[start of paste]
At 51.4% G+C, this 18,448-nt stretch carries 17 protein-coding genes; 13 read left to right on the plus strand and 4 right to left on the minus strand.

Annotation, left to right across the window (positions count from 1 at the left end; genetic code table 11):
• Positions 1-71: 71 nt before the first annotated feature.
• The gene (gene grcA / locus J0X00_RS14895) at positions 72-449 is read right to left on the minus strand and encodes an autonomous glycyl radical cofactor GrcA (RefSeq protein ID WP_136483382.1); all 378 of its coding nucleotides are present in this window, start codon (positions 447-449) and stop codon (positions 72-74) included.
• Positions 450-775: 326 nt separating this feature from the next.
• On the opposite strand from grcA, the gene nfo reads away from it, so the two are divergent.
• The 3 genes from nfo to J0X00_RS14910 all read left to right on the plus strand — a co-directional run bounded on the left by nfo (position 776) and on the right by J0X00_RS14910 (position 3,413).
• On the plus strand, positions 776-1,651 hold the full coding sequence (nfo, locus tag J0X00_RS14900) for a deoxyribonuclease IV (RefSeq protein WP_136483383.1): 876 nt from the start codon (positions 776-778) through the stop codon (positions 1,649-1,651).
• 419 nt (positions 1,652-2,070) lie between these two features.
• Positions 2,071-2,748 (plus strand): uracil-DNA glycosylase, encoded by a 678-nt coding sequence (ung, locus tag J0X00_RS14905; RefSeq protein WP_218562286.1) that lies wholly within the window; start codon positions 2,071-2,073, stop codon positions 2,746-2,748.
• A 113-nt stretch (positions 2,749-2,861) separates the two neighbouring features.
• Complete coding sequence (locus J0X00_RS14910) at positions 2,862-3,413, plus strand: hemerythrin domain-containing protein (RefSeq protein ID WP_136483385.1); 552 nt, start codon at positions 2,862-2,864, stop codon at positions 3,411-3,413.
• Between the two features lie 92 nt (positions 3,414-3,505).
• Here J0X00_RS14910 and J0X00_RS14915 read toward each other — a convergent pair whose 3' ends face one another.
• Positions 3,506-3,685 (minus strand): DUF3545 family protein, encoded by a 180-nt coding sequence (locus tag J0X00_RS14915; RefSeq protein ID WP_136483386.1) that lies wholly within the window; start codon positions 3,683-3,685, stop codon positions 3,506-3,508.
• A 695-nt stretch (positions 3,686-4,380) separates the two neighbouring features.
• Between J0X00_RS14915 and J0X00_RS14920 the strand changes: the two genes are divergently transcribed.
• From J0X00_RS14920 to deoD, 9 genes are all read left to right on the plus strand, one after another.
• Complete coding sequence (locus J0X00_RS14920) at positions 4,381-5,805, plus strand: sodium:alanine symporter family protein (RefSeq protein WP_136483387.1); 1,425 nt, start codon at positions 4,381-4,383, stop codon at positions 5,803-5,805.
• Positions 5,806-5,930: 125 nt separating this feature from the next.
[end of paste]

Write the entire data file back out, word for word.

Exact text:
At 51.4% G+C, this 18,448-nt stretch carries 17 protein-coding genes; 13 read left to right on the plus strand and 4 right to left on the minus strand.

Annotation, left to right across the window (positions count from 1 at the left end; genetic code table 11):
• Positions 1-71: 71 nt before the first annotated feature.
• The gene (gene grcA / locus J0X00_RS14895) at positions 72-449 is read right to left on the minus strand and encodes an autonomous glycyl radical cofactor GrcA (RefSeq protein ID WP_136483382.1); all 378 of its coding nucleotides are present in this window, start codon (positions 447-449) and stop codon (positions 72-74) included.
• Positions 450-775: 326 nt separating this feature from the next.
• On the opposite strand from grcA, the gene nfo reads away from it, so the two are divergent.
• The 3 genes from nfo to J0X00_RS14910 all read left to right on the plus strand — a co-directional run bounded on the left by nfo (position 776) and on the right by J0X00_RS14910 (position 3,413).
• On the plus strand, positions 776-1,651 hold the full coding sequence (nfo, locus tag J0X00_RS14900) for a deoxyribonuclease IV (RefSeq protein WP_136483383.1): 876 nt from the start codon (positions 776-778) through the stop codon (positions 1,649-1,651).
• 419 nt (positions 1,652-2,070) lie between these two features.
• Positions 2,071-2,748 (plus strand): uracil-DNA glycosylase, encoded by a 678-nt coding sequence (ung, locus tag J0X00_RS14905; RefSeq protein WP_218562286.1) that lies wholly within the window; start codon positions 2,071-2,073, stop codon positions 2,746-2,748.
• A 113-nt stretch (positions 2,749-2,861) separates the two neighbouring features.
• Complete coding sequence (locus J0X00_RS14910) at positions 2,862-3,413, plus strand: hemerythrin domain-containing protein (RefSeq protein ID WP_136483385.1); 552 nt, start codon at positions 2,862-2,864, stop codon at positions 3,411-3,413.
• Between the two features lie 92 nt (positions 3,414-3,505).
• Here J0X00_RS14910 and J0X00_RS14915 read toward each other — a convergent pair whose 3' ends face one another.
• Positions 3,506-3,685 (minus strand): DUF3545 family protein, encoded by a 180-nt coding sequence (locus tag J0X00_RS14915; RefSeq protein ID WP_136483386.1) that lies wholly within the window; start codon positions 3,683-3,685, stop codon positions 3,506-3,508.
• A 695-nt stretch (positions 3,686-4,380) separates the two neighbouring features.
• Between J0X00_RS14915 and J0X00_RS14920 the strand changes: the two genes are divergently transcribed.
• From J0X00_RS14920 to deoD, 9 genes are all read left to right on the plus strand, one after another.
• Complete coding sequence (locus J0X00_RS14920) at positions 4,381-5,805, plus strand: sodium:alanine symporter family protein (RefSeq protein WP_136483387.1); 1,425 nt, start codon at positions 4,381-4,383, stop codon at positions 5,803-5,805.
• Positions 5,806-5,930: 125 nt separating this feature from the next.